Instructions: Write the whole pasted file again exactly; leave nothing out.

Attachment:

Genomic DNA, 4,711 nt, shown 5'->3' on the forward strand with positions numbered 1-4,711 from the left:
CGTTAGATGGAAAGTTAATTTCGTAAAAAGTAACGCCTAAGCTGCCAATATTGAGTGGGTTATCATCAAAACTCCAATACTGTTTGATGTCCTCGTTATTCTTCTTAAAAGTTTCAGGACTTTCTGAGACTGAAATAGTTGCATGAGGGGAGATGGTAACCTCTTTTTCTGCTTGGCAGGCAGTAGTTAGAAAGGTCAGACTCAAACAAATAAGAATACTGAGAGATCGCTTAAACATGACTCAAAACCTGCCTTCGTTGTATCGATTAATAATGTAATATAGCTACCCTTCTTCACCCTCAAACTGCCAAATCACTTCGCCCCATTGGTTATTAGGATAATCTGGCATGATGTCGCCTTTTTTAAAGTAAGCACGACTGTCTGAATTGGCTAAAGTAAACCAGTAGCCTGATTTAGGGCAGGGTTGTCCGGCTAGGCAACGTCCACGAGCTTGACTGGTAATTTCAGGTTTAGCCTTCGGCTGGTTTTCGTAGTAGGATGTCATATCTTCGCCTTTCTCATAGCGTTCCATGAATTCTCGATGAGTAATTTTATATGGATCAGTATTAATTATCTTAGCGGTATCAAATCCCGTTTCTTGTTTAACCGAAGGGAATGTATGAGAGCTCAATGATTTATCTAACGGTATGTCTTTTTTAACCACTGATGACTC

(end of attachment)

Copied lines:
Genomic DNA, 4,711 nt, shown 5'->3' on the forward strand with positions numbered 1-4,711 from the left:
CGTTAGATGGAAAGTTAATTTCGTAAAAAGTAACGCCTAAGCTGCCAATATTGAGTGGGTTATCATCAAAACTCCAATACTGTTTGATGTCCTCGTTATTCTTCTTAAAAGTTTCAGGACTTTCTGAGACTGAAATAGTTGCATGAGGGGAGATGGTAACCTCTTTTTCTGCTTGGCAGGCAGTAGTTAGAAAGGTCAGACTCAAACAAATAAGAATACTGAGAGATCGCTTAAACATGACTCAAAACCTGCCTTCGTTGTATCGATTAATAATGTAATATAGCTACCCTTCTTCACCCTCAAACTGCCAAATCACTTCGCCCCATTGGTTATTAGGATAATCTGGCATGATGTCGCCTTTTTTAAAGTAAGCACGACTGTCTGAATTGGCTAAAGTAAACCAGTAGCCTGATTTAGGGCAGGGTTGTCCGGCTAGGCAACGTCCACGAGCTTGACTGGTAATTTCAGGTTTAGCCTTCGGCTGGTTTTCGTAGTAGGATGTCATATCTTCGCCTTTCTCATAGCGTTCCATGAATTCTCGATGAGTAATTTTATATGGATCAGTATTAATTATCTTAGCGGTATCAAATCCCGTTTCTTGTTTAACCGAAGGGAATGTATGAGAGCTCAATGATTTATCTAACGGTATGTCTTTTTTAACCACTGATGACTC